The Good, The Bad, The Impossible All Have Something to Teach Us

Hey, teachers, both ESL and good old fashioned first language educators: do kids annoy the shit out of you sometimes? Oh, absolutely! Children are unpredictable as hell. One day, the little angel can turn into a little asshole. Heck, they can do that in the span of one class. Then there are the ones who are never nice, the little sociopaths seem to want to stop at nothing to turn your psyche into a puddle of sad goo, waiting to be dumped into the nearest drain, flushed away with your self-esteem, hopes and dreams.

But not all experiences are like the bleak picture described above. If they were, I am not sure anyone would have the fortitude to withstand a day in a classroom, let alone a year. For those that could, you get my eternal gratitude, and any drugs I could find for you.

Even the assholes usually have a reason why they are assholes. And, like their swing toward terror from angel, terrors do occasionally swing back to angel, often unexpectedly.

One of my younger students, “Evan,” used to be a royal pain in the ass. I would never label him a terror, but whenever I saw a class list for the day including him, I may sigh and say to myself, “let’s just get through this.” I wonder if that was reflected in my attitude, as well. Because one day, several months ago, he asked out of the blue, “do you like me?”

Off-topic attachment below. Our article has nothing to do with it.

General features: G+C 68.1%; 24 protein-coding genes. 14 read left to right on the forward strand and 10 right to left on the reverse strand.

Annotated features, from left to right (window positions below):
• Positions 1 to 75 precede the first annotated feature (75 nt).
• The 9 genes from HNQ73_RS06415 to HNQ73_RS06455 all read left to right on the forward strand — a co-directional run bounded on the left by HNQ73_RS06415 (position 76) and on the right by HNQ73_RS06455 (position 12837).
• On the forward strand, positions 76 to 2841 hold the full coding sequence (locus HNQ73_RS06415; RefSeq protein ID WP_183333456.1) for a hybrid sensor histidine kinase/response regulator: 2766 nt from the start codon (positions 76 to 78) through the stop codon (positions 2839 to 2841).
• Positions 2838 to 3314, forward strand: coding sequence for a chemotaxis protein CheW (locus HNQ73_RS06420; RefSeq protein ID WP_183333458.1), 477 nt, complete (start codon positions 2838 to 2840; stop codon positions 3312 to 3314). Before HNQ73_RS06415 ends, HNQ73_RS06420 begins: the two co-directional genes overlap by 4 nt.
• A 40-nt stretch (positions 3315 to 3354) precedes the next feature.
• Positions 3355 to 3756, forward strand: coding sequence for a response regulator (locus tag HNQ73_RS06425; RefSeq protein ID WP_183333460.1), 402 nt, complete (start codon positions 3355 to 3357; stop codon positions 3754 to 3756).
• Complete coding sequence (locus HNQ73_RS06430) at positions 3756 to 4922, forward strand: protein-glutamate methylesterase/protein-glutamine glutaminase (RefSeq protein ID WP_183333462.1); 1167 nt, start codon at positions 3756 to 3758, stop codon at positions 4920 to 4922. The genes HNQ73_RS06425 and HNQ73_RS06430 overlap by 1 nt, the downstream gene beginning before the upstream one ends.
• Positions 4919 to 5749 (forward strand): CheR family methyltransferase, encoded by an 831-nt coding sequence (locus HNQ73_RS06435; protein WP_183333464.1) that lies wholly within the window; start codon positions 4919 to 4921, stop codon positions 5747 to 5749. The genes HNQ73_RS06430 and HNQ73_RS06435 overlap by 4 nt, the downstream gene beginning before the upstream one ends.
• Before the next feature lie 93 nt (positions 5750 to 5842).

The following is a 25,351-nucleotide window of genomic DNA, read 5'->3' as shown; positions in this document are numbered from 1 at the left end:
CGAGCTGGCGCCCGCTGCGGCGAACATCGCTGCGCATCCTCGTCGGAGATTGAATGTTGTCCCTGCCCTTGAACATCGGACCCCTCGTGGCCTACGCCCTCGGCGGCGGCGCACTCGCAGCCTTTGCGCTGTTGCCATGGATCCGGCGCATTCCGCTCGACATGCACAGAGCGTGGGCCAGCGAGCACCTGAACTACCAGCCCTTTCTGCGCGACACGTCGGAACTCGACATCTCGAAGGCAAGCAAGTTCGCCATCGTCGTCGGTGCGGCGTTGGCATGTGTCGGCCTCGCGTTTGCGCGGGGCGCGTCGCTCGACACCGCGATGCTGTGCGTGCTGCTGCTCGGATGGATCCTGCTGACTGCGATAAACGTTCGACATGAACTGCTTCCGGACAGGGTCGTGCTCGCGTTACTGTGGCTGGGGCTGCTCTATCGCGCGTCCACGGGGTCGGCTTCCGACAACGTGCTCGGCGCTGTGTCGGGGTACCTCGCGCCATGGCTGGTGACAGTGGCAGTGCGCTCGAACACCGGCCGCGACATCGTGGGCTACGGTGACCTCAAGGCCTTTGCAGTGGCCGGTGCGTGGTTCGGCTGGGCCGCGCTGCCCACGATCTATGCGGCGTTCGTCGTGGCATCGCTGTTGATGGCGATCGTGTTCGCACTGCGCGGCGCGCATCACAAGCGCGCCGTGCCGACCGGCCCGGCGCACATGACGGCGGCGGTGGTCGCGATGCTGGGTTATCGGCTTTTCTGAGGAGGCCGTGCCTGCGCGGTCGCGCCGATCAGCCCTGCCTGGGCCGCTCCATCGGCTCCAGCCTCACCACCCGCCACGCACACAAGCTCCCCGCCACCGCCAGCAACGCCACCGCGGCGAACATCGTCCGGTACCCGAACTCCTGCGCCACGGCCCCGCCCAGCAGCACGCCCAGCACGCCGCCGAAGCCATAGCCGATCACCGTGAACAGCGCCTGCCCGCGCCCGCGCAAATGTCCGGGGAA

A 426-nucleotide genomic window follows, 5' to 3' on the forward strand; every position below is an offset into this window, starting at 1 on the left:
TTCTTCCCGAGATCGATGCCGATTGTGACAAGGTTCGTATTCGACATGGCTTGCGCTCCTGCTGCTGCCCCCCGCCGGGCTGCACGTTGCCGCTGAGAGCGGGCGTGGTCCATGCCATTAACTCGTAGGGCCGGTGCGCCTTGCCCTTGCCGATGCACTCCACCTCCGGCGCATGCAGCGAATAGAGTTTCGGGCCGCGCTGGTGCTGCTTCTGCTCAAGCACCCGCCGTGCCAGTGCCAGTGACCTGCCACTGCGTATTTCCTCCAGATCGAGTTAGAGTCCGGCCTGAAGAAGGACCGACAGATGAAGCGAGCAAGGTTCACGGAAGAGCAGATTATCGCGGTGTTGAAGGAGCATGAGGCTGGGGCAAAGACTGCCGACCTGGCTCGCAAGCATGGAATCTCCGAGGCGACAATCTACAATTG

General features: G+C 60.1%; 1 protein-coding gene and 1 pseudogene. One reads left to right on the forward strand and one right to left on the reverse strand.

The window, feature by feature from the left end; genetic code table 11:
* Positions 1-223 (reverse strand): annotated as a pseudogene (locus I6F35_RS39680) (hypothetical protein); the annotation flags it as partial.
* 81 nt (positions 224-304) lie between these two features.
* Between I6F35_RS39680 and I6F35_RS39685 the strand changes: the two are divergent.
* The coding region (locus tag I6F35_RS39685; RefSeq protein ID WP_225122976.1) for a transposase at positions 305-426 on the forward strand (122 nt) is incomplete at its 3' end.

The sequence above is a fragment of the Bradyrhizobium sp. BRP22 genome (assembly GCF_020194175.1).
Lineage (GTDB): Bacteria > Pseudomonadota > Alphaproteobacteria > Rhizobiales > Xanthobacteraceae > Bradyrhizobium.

It caught me a little off-guard. “Of course,” I said, mostly true but with the silent wish, “if only you would shut the hell up and pay attention sometimes.” From that point forward, this kid who never before paid attention has done just that, and has even confided in me his love of drawing, most recently showing a pretty impressive drawing of something called “Tobot.” He also said he is in the middle of drawing the KTX Korean bullet train, which he said is really hard.

“Ella,” this tiny, bug-eyed little girl, started out sweet and then went all batshit crazy for a while. Lately, she has mellowed considerably. She has gone back to sincerely sweet, while her English skills have just not been able to catch up. It’s as if she matured enough to recognize she was stuck in the hagwon and she could make the best of it or the worst of it. Who knows? She’s a kid! That’s the point. Kids are unpredictable. I was. Sometimes, we can’t rationalize something, we have to just accept what’s happened so far and do what we can to guide the present situation in as positive a direction as possible. Of course, easier said than done, but it’s definitely a worthwhile investment of our time.

Some students just work better with others than others. “Lee” has liked to draw pictures of me and some of the other female Korean teachers on the back of our school’s “coupons (rewards)” with hearts around us. “Alex” often gives me a snack if he has an extra one on hand. “Sally” calls me “Cute Bear,” which I absolutely adore.